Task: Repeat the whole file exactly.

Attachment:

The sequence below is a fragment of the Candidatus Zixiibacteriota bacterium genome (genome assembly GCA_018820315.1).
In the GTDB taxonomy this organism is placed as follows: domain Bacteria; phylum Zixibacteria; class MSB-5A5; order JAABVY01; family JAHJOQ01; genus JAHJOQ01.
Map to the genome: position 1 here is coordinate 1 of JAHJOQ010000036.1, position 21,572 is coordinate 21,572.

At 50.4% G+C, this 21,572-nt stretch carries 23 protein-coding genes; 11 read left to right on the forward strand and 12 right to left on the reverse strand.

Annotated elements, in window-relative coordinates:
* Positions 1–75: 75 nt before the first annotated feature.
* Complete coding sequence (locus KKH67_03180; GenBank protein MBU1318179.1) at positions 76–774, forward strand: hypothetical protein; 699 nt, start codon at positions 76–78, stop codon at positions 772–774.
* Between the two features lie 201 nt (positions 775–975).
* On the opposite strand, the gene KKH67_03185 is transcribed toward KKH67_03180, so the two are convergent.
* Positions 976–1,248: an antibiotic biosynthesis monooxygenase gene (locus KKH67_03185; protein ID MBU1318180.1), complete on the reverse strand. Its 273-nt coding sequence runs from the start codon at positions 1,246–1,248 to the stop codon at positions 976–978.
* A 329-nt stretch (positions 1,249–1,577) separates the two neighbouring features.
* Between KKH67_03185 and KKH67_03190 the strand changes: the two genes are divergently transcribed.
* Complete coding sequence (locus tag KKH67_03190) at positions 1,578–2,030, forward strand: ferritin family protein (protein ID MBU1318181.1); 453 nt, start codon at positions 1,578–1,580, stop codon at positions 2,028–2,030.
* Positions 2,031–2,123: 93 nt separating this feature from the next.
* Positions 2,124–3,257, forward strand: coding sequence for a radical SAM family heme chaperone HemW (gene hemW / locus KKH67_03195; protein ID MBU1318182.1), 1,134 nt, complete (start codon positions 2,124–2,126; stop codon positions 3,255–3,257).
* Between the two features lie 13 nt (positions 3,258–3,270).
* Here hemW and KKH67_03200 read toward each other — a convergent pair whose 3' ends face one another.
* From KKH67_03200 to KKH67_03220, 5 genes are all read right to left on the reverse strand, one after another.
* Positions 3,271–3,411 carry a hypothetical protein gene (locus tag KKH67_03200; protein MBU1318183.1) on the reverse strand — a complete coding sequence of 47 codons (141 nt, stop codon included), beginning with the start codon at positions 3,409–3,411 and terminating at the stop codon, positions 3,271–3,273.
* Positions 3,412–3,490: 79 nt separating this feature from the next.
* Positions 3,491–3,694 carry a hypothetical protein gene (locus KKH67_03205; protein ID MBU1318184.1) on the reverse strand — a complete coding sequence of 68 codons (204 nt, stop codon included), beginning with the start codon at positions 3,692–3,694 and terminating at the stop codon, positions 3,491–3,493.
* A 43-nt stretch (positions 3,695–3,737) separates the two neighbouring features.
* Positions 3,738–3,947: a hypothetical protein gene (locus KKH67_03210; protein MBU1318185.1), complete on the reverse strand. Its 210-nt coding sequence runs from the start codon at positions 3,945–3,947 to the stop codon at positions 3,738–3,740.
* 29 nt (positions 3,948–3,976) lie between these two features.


The sequence below is a fragment of the Candidatus Zixiibacteriota bacterium genome (genome assembly GCA_018820315.1).
In the GTDB taxonomy this organism is placed as follows: domain Bacteria; phylum Zixibacteria; class MSB-5A5; order JAABVY01; family JAHJOQ01; genus JAHJOQ01.
Map to the genome: position 1 here is coordinate 1 of JAHJOQ010000036.1, position 21,572 is coordinate 21,572.

At 50.4% G+C, this 21,572-nt stretch carries 23 protein-coding genes; 11 read left to right on the forward strand and 12 right to left on the reverse strand.

Annotated elements, in window-relative coordinates:
* Positions 1–75: 75 nt before the first annotated feature.
* Complete coding sequence (locus KKH67_03180; GenBank protein MBU1318179.1) at positions 76–774, forward strand: hypothetical protein; 699 nt, start codon at positions 76–78, stop codon at positions 772–774.
* Between the two features lie 201 nt (positions 775–975).
* On the opposite strand, the gene KKH67_03185 is transcribed toward KKH67_03180, so the two are convergent.
* Positions 976–1,248: an antibiotic biosynthesis monooxygenase gene (locus KKH67_03185; protein ID MBU1318180.1), complete on the reverse strand. Its 273-nt coding sequence runs from the start codon at positions 1,246–1,248 to the stop codon at positions 976–978.
* A 329-nt stretch (positions 1,249–1,577) separates the two neighbouring features.
* Between KKH67_03185 and KKH67_03190 the strand changes: the two genes are divergently transcribed.
* Complete coding sequence (locus tag KKH67_03190) at positions 1,578–2,030, forward strand: ferritin family protein (protein ID MBU1318181.1); 453 nt, start codon at positions 1,578–1,580, stop codon at positions 2,028–2,030.
* Positions 2,031–2,123: 93 nt separating this feature from the next.
* Positions 2,124–3,257, forward strand: coding sequence for a radical SAM family heme chaperone HemW (gene hemW / locus KKH67_03195; protein ID MBU1318182.1), 1,134 nt, complete (start codon positions 2,124–2,126; stop codon positions 3,255–3,257).
* Between the two features lie 13 nt (positions 3,258–3,270).
* Here hemW and KKH67_03200 read toward each other — a convergent pair whose 3' ends face one another.
* From KKH67_03200 to KKH67_03220, 5 genes are all read right to left on the reverse strand, one after another.
* Positions 3,271–3,411 carry a hypothetical protein gene (locus tag KKH67_03200; protein MBU1318183.1) on the reverse strand — a complete coding sequence of 47 codons (141 nt, stop codon included), beginning with the start codon at positions 3,409–3,411 and terminating at the stop codon, positions 3,271–3,273.
* Positions 3,412–3,490: 79 nt separating this feature from the next.
* Positions 3,491–3,694 carry a hypothetical protein gene (locus KKH67_03205; protein ID MBU1318184.1) on the reverse strand — a complete coding sequence of 68 codons (204 nt, stop codon included), beginning with the start codon at positions 3,692–3,694 and terminating at the stop codon, positions 3,491–3,493.
* A 43-nt stretch (positions 3,695–3,737) separates the two neighbouring features.
* Positions 3,738–3,947: a hypothetical protein gene (locus KKH67_03210; protein MBU1318185.1), complete on the reverse strand. Its 210-nt coding sequence runs from the start codon at positions 3,945–3,947 to the stop codon at positions 3,738–3,740.
* 29 nt (positions 3,948–3,976) lie between these two features.